Floating through nebulae and flying through space are typically associated with a sense of excitement and discovery, perhaps a sense of wonderment concerning what kind of life may lie beyond our own limited scope. ‘The Signal’, an album written by demoscene and horror movie score-writing veteran Wojciech Golczewski of Poland, provides a stark contrast to the optimistic ventures of aspiring astronauts. It paints a picture that evokes enigmatic and frightful visions of the cold and desolate void that is our universe, interspersed with brief, touching moments of optimism. Before we head off on our excursion, do note that this is an atmospheric, ambient album; this is best listened to in one sitting, preferably in the dark, in order to better experience this artist’s vision. Now, come. The signal beckons us.
We’ll begin by examining ‘Orbiting’, the introductory track to our voyage. Conceptually, ‘The Signal’ is a story about a single crew member of a space station going about her daily routine until a magnetic storm strikes. The storm transmits a signal, which she proceeds to follow into the depths of the unknown. The song conjures images of rising suns, days beginning, and a sense of security. Trumpet and string-like voices swell and fade as the dawn of a new day rises. More than halfway through the track, a deep bassline enters, allowing the other instruments to change octave and intonation. Quiet yet resonant blips denote the end of this track, and the ending chord helps strike curiosity into the hearts of Wojciech’s listeners. ‘Orbiting’ establishes his compositional style early on; a notable aspect of this song, and most others on ‘The Signal’, is a distinct lack of percussive elements, instead utilizing chordal changes and the entering and exiting of melodic or rhythmic voices alone to signify measure transitions.
On the opposite end of the spectrum, we have the eerie, foreboding, and almost abrasive texture of the album’s title track. Faint hums and chimes overlap a quiet, steady gust of wind as the track opens. As these voices slightly crescendo, the squall is gradually silenced to permit the entrance of a low-pitched synth. This, too, crescendos, and the hums and chimes are replaced with a loud, unwavering and metallic hum. The bassline is emphasized with a voice two octaves higher in order to increase the overall intensity of the song, and as soon as ‘The Signal’ peaks in intensity, it is lost, only to be replaced with a fading gust of air. ‘The Signal’ is masterfully crafted and extremely potent at capturing feelings of inquiry. What is this signal? Where is it coming from? Who sent it? These are only a few of the questions we may imagine crossing the mind of our protagonist, and as we continue on, we may each come to our own interpretation of ‘The Signal’.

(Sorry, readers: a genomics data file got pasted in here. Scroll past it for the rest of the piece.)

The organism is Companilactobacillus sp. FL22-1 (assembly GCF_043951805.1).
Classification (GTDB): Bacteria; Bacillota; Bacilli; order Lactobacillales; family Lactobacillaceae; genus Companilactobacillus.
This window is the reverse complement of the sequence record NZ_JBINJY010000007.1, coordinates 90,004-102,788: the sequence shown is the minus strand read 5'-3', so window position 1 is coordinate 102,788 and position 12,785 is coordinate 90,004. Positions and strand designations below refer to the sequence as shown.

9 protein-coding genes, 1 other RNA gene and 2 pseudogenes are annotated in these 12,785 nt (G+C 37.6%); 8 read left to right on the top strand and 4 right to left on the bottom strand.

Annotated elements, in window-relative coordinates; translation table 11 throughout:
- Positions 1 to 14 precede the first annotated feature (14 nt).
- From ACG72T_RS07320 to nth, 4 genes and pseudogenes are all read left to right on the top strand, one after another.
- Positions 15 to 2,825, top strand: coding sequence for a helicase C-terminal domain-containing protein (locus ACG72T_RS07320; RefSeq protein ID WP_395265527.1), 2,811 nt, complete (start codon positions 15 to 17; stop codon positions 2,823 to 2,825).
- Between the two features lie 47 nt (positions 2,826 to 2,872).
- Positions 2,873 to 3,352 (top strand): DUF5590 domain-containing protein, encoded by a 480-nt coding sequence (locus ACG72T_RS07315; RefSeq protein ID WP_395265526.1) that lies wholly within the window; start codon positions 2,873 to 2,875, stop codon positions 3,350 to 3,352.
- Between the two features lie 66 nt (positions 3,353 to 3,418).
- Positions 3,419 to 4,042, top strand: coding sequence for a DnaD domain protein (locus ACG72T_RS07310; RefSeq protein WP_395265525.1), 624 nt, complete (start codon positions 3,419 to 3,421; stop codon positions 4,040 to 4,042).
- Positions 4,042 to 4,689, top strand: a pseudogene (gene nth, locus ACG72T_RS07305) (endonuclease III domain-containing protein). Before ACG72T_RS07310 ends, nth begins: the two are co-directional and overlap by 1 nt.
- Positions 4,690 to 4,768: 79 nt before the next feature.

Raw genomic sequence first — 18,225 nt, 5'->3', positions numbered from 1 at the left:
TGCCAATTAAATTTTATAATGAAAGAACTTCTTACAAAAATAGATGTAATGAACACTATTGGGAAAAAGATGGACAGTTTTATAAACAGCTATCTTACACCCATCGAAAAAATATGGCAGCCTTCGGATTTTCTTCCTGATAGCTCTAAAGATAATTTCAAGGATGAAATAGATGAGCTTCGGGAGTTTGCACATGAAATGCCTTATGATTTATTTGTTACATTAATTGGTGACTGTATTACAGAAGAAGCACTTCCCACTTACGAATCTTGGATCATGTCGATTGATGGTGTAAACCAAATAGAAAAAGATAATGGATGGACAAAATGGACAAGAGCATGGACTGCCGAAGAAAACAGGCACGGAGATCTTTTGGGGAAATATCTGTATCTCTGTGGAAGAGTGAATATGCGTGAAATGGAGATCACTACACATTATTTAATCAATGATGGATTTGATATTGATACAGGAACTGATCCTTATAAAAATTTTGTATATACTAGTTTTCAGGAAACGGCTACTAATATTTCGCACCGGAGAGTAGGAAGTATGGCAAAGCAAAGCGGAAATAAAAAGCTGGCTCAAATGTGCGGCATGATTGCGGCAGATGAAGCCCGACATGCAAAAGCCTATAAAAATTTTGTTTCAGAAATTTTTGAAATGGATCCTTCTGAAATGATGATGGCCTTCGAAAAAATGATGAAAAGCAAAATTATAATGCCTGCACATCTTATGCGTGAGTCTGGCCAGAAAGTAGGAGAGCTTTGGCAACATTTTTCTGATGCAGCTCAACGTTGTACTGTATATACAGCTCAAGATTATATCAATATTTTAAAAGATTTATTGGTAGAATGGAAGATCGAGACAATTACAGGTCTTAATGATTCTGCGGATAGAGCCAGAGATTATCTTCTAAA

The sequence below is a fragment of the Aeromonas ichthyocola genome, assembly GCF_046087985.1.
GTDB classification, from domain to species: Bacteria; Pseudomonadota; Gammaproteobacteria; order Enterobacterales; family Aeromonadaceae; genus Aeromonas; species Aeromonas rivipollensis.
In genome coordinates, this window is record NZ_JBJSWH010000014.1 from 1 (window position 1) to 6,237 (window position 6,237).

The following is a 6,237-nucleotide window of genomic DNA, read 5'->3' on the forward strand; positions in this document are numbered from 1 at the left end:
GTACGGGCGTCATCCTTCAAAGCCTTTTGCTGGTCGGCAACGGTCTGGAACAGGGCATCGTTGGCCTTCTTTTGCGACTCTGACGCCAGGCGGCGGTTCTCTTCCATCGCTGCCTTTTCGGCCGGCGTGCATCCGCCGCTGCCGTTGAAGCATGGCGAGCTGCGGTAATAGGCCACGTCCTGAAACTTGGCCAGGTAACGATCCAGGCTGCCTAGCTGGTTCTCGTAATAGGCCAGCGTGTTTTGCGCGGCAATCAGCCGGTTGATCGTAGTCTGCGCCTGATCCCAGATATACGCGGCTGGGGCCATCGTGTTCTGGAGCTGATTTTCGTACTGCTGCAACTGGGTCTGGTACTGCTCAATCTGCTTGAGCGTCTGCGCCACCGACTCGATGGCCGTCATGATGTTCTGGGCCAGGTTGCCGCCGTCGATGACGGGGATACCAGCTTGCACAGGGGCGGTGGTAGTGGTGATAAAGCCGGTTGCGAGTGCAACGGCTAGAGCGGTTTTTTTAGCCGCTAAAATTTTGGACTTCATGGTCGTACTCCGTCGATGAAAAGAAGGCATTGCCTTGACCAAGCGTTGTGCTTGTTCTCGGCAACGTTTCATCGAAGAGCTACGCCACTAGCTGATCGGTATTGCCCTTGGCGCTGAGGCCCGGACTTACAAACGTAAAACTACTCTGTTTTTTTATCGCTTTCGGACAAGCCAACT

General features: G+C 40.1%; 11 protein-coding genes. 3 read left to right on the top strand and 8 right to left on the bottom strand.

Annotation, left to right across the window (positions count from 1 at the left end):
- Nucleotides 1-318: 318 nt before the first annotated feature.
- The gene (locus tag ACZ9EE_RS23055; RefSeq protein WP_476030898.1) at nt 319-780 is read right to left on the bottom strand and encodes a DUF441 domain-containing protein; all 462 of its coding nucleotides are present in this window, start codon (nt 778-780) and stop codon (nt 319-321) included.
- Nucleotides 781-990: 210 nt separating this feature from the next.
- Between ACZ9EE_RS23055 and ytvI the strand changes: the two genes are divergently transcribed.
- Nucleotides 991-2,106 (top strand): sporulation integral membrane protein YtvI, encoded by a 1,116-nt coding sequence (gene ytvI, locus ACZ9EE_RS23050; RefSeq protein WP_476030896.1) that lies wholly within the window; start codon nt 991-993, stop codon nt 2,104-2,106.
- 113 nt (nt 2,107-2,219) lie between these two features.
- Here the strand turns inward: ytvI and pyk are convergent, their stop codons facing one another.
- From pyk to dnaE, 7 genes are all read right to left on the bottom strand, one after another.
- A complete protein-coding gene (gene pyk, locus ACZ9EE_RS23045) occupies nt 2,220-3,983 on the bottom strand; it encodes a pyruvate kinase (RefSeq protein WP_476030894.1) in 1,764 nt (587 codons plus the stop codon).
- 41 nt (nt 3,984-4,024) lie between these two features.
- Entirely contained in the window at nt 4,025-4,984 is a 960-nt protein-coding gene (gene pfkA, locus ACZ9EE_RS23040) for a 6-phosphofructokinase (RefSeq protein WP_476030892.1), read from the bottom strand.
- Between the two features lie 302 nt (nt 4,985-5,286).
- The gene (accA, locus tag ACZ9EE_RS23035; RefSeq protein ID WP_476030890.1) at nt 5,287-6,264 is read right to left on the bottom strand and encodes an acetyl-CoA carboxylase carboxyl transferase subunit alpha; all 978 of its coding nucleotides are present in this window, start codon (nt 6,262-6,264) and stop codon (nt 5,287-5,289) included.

Next in our auditory journey, we’ll look at ‘Spectre’. This track, initially seems to be as ambient as many of the other songs on ‘The Signal’, but as instruments layer over each other and the song slowly crescendoes, an almost percussive sound – a stab, if you will – can be heard faintly in the background. At precisely the halfway point, Wojciech utilizes a low-pitched kick and a simple snare in order to emphasize the climatic midpoint of ‘Spectre’. During the track’s final moments, a new synthetic voice layers over all the other previously established sounds, and a simple alternation between two focal notes combined with the main chordwork rounds out a polished, atmospheric departure from what we already know of ‘The Signal’.
The final frontier we’ll be traversing today is the penultimate song, ‘Superunknown’. It’s difficult to tell whether or not the human-like, scratchy vocalization is achieved through modification of a human voice or sheer synthetic prowess, but it’s simply spine-chilling to hear this for the first time. High-pitched, indiscernible tones in the aural background of the song are an incredible atmospheric touch; one can imagine hurtling through space quickly, or perhaps this is the sound of stardust…there’s no way to know for sure, but this kind of mysterious phrasing sets Wojciech apart from many of his contemporaries. The track pauses entirely at 2:19 before the trek continues, and a memorable melodic phrase is combined with a square bassline before de-crescendoing into nothingness.
This extraterrestrial excursion is available on the Data Airlines netlabel for $10 USD. Golczewski’s skill at crafting intricate tales through instrumentation alone is unparalleled, and I must say that this is certainly one of the most pleasantly unique albums I’ve had the honor of reviewing for the ChipWIN Blog. Truly, ‘The Signal’ is an enigmatic, enlightening voyage that’s sure to delight synthwave fans and chiptune lovers alike. If you’ve enjoyed this album, be sure to take a look at some of the other albums by Wojciech Golczewski and on the Data Airlines label. Should you wish to hear the thrilling conclusion to this saga, I especially recommend ‘Reality Check’.